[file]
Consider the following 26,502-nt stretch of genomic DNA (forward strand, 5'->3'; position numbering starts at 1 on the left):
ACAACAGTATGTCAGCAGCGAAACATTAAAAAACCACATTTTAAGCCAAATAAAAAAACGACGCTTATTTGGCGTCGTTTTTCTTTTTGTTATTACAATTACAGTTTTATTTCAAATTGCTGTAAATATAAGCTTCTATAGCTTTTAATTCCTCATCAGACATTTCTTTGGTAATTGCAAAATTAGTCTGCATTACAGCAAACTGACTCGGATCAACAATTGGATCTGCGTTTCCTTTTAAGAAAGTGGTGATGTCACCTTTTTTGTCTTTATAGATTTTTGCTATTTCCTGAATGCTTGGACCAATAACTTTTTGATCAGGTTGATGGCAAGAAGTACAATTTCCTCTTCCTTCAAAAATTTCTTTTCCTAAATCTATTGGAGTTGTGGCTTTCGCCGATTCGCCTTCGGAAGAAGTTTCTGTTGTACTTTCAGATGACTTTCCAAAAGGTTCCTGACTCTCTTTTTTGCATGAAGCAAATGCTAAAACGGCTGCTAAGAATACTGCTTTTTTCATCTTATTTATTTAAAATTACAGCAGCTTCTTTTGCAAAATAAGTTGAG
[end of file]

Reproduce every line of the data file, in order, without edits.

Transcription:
Consider the following 26,502-nt stretch of genomic DNA (forward strand, 5'->3'; position numbering starts at 1 on the left):
ACAACAGTATGTCAGCAGCGAAACATTAAAAAACCACATTTTAAGCCAAATAAAAAAACGACGCTTATTTGGCGTCGTTTTTCTTTTTGTTATTACAATTACAGTTTTATTTCAAATTGCTGTAAATATAAGCTTCTATAGCTTTTAATTCCTCATCAGACATTTCTTTGGTAATTGCAAAATTAGTCTGCATTACAGCAAACTGACTCGGATCAACAATTGGATCTGCGTTTCCTTTTAAGAAAGTGGTGATGTCACCTTTTTTGTCTTTATAGATTTTTGCTATTTCCTGAATGCTTGGACCAATAACTTTTTGATCAGGTTGATGGCAAGAAGTACAATTTCCTCTTCCTTCAAAAATTTCTTTTCCTAAATCTATTGGAGTTGTGGCTTTCGCCGATTCGCCTTCGGAAGAAGTTTCTGTTGTACTTTCAGATGACTTTCCAAAAGGTTCCTGACTCTCTTTTTTGCATGAAGCAAATGCTAAAACGGCTGCTAAGAATACTGCTTTTTTCATCTTATTTATTTAAAATTACAGCAGCTTCTTTTGCAAAATAAGTTGAG